- Sturdy hiking shoes and hiking poles seem to be appreciated by those who use them particularly for longer hikes.
- Don't walk and gawk. Step to the side of the trail if you would like to enjoy the view.
Outbound Dan has a great Hub on day hiking, Ten Tips for Safe Hiking: How to Prepare for a Day Hike, that is appropriate for longer hikes on Bright Angel Trail.
The Grand Canyon
Words cannot adequately describe the Grand Canyon. Pictures do only a little better. The Grand Canyon has to be experienced, felt, as well as seen.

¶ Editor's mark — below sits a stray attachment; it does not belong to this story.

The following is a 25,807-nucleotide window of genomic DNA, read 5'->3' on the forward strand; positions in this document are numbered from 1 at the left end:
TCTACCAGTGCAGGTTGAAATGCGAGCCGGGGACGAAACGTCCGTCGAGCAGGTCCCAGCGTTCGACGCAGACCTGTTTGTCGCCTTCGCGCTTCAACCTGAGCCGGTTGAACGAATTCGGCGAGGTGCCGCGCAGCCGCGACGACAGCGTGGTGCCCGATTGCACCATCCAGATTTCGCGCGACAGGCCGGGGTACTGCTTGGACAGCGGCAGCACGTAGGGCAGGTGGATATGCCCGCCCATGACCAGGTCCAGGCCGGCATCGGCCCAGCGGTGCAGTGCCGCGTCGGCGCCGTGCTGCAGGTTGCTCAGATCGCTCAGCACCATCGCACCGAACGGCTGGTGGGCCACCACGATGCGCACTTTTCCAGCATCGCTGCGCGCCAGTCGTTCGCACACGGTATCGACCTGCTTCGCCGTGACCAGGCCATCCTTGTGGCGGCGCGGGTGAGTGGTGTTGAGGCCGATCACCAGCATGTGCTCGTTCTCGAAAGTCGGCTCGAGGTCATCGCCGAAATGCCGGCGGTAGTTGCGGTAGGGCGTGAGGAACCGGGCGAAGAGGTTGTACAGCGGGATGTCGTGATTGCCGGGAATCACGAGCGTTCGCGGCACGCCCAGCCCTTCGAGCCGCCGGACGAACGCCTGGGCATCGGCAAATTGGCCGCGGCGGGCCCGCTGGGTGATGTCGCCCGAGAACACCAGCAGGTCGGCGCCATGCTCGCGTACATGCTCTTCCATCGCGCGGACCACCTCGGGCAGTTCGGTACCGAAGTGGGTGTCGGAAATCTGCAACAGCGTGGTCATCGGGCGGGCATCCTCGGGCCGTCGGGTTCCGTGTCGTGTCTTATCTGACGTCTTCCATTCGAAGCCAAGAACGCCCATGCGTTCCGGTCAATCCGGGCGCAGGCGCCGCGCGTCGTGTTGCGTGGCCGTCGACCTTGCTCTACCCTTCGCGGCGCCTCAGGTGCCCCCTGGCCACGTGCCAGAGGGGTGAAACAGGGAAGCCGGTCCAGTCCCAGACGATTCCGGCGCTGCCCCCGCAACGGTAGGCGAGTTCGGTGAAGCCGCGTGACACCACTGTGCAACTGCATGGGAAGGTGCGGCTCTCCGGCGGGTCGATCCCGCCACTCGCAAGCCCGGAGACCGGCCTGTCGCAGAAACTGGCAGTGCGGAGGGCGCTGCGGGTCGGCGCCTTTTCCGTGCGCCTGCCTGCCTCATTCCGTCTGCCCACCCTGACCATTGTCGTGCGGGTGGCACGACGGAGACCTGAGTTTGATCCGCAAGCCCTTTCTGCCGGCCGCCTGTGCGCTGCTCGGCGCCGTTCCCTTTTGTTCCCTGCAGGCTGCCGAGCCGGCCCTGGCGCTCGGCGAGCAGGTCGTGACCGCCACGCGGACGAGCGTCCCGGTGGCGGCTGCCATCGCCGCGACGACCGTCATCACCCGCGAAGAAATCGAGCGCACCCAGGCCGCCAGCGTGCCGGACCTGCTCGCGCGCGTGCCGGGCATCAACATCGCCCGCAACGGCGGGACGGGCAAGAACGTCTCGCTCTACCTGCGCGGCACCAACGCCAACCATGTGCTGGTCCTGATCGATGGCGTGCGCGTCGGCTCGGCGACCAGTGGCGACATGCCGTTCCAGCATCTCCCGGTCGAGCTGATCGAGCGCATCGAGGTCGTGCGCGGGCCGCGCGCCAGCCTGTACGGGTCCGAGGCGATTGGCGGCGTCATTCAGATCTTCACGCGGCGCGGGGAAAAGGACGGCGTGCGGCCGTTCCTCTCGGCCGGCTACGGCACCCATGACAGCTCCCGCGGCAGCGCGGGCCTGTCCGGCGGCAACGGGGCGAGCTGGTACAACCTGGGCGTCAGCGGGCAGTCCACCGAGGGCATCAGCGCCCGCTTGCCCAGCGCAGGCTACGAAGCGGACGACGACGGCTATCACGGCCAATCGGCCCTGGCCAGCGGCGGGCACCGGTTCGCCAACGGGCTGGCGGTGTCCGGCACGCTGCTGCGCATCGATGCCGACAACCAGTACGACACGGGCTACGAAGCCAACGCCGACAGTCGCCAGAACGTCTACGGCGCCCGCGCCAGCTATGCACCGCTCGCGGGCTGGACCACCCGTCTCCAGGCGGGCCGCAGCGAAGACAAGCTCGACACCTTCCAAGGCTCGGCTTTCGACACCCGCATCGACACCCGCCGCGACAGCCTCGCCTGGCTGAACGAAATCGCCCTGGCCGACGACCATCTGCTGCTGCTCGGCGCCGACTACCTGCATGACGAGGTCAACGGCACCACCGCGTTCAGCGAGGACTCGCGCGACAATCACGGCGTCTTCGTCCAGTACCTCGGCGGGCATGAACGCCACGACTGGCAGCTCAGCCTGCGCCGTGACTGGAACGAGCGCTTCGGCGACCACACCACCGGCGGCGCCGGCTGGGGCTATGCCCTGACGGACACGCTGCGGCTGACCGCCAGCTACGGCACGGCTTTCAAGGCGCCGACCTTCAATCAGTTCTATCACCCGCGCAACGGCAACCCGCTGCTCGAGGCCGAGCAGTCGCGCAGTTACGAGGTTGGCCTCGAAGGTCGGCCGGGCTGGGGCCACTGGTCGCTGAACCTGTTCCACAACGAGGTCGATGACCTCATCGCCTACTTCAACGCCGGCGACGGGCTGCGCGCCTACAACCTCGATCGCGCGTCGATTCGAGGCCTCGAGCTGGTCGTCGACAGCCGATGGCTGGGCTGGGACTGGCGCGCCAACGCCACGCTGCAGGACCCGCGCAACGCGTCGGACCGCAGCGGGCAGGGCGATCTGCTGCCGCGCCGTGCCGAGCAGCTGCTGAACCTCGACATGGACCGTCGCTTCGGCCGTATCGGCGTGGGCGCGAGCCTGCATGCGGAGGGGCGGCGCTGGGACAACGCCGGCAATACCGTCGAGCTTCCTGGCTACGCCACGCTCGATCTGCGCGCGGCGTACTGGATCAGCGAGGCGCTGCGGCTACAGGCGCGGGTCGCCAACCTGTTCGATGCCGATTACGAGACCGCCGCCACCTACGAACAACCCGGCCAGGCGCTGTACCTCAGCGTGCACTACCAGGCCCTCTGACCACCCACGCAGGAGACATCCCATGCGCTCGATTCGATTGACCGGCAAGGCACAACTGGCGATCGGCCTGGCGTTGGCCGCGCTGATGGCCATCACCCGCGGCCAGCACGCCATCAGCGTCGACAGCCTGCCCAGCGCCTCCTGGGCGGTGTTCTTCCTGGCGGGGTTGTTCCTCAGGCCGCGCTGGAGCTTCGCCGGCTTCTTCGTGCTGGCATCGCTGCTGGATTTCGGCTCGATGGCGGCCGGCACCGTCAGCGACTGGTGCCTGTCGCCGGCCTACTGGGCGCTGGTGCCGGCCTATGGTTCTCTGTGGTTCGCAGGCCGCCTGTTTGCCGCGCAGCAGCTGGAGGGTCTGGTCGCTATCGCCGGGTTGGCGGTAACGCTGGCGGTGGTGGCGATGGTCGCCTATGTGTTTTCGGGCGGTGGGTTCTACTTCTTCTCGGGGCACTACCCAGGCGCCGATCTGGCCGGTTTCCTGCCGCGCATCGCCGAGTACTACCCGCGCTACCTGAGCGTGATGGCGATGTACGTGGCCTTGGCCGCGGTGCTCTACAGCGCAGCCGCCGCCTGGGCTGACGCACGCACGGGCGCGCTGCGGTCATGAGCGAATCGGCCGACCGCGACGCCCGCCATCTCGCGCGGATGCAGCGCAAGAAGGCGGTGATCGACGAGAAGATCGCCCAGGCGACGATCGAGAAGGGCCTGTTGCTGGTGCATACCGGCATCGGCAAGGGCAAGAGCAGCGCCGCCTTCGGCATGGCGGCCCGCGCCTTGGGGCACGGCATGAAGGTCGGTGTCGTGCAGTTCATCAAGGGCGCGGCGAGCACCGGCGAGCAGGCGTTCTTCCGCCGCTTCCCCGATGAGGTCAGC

If you have never been to the Grand Canyon, you should add it to your bucket list. It is defintely one of the places you should see before you die.
Here is a thumbnail album of more pictures to encourage you to plan a visit soon.
Grand Canyon PhotosClick thumbnail to view full-size
Bright Angel Trail
This content is accurate and true to the best of the author’s knowledge and is not meant to substitute for formal and individualized advice from a qualified professional.
© 2012 Mark Shulkosky